High school football kicks off in extreme heat

Temps will be hovering near the triple digit mark through most of the weekend.

Football coaches are keeping a close eye on the forecast as the temperature will still be in the upper 90's by kickoff Friday night at 7:00 p.m. Now, coaches, trainers and officials are getting their game plan in place to deal with the extreme heat. There's more awareness about the dangers of heat especially on the football field. Coaches and athletic officials know heat exhaustion and heat stroke are extremely dangerous and even life threatening. That's why tomorrow night you're going to see plenty of water breaks throughout the games. As well as coaches and trainers looking for the signs of fatigue"You'll notice those kids who are profusely sweating, you can see when they're getting a little bit warm, because they'll be nauseous or dizzy, not alert," says John Hardin, head athletic trainer for Spain Park's football team.{} Hardin knows what to look for when the team takes the field on a hot Friday night"The kids may get a little sluggish, they may have a headache. They may not be able to react to certain things secondary to heat related stuff," he says.Hardin says coaches prepare players for hot temps well before the kickoff of the first game"(With) heat tablets, just plenty of fluid, hydration throughout the week so you're not coming into the game Friday night with half a tank."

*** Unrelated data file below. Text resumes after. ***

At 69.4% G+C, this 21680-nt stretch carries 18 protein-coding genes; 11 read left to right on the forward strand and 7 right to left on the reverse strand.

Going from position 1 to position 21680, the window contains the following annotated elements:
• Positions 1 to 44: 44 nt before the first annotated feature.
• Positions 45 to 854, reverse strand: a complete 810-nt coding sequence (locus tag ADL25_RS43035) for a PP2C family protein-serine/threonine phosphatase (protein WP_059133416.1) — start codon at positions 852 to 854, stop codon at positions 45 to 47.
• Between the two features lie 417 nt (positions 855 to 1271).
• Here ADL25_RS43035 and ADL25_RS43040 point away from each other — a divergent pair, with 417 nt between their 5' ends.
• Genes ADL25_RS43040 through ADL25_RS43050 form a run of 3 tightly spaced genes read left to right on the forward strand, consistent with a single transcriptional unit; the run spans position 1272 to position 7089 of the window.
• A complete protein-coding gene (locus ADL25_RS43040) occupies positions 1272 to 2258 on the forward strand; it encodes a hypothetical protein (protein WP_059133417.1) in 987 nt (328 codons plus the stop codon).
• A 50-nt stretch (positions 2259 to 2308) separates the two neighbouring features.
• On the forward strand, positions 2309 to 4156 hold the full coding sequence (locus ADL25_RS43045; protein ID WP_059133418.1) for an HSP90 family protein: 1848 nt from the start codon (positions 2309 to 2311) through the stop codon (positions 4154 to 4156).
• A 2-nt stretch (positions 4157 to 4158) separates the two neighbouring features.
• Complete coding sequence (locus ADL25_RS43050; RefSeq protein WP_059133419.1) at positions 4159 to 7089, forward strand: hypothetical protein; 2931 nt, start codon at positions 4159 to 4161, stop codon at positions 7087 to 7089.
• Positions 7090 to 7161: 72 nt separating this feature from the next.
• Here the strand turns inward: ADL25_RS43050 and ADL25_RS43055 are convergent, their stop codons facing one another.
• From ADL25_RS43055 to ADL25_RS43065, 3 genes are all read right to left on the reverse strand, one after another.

At the Alabama State High School Athletic Association, Alvin Briggs, director of the coaches association, explains the work done by the officials during games in extreme heat.{}"The coaches in the state of Alabama are very, very diligent in making sure they take care of their athletes," says Briggs.For the first four games of the season, referees will stop play at the six minute mark of each quarter to allow for a one minute water break. On games during the daytime, that break is bumped up to two minutes.{} "Officials will talk with the coaches about that during their pre-game talks every game during those first four games and then from the fifth game on, it depends on what the weather is like then, they'll talk about the heat time outs then,"{}Briggs explains.Coaches are required to take a heat acclimation course that teach how to handle the heat."Every coach in the state of Alabama has to take it. It's done online, it's free. It's a 30 minute course and teaches them about all the warning signs, we develop a lot of things that help our coaches."John Hardin{}offers this. "We're trained professionals as athletic trainers. We're trained to look for the signs of heat exhaustion, heat cramps, we're trained to provide the immediate care. We need to make sure we're taking ample time to take care of our athletes"